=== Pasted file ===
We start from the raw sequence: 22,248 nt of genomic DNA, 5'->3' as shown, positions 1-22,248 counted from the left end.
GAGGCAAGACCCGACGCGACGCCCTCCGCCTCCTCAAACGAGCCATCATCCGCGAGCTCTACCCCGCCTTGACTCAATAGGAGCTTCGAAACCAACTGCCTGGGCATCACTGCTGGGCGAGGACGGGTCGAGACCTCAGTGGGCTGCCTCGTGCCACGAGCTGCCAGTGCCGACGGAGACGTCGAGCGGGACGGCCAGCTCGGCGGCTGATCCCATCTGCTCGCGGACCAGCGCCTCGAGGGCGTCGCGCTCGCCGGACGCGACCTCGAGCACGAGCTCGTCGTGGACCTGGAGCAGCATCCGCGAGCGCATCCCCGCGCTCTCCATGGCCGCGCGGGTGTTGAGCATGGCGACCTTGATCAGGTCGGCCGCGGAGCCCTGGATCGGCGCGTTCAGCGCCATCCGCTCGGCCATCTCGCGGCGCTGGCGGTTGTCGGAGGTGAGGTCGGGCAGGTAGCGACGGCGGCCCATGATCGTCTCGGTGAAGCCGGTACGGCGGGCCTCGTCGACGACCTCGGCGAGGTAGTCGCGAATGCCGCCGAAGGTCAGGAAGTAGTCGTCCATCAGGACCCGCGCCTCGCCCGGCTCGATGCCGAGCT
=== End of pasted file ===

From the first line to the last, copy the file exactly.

We start from the raw sequence: 22,248 nt of genomic DNA, 5'->3' as shown, positions 1-22,248 counted from the left end.
GAGGCAAGACCCGACGCGACGCCCTCCGCCTCCTCAAACGAGCCATCATCCGCGAGCTCTACCCCGCCTTGACTCAATAGGAGCTTCGAAACCAACTGCCTGGGCATCACTGCTGGGCGAGGACGGGTCGAGACCTCAGTGGGCTGCCTCGTGCCACGAGCTGCCAGTGCCGACGGAGACGTCGAGCGGGACGGCCAGCTCGGCGGCTGATCCCATCTGCTCGCGGACCAGCGCCTCGAGGGCGTCGCGCTCGCCGGACGCGACCTCGAGCACGAGCTCGTCGTGGACCTGGAGCAGCATCCGCGAGCGCATCCCCGCGCTCTCCATGGCCGCGCGGGTGTTGAGCATGGCGACCTTGATCAGGTCGGCCGCGGAGCCCTGGATCGGCGCGTTCAGCGCCATCCGCTCGGCCATCTCGCGGCGCTGGCGGTTGTCGGAGGTGAGGTCGGGCAGGTAGCGACGGCGGCCCATGATCGTCTCGGTGAAGCCGGTACGGCGGGCCTCGTCGACGACCTCGGCGAGGTAGTCGCGAATGCCGCCGAAGGTCAGGAAGTAGTCGTCCATCAGGACCCGCGCCTCGCCCGGCTCGATGCCGAGCT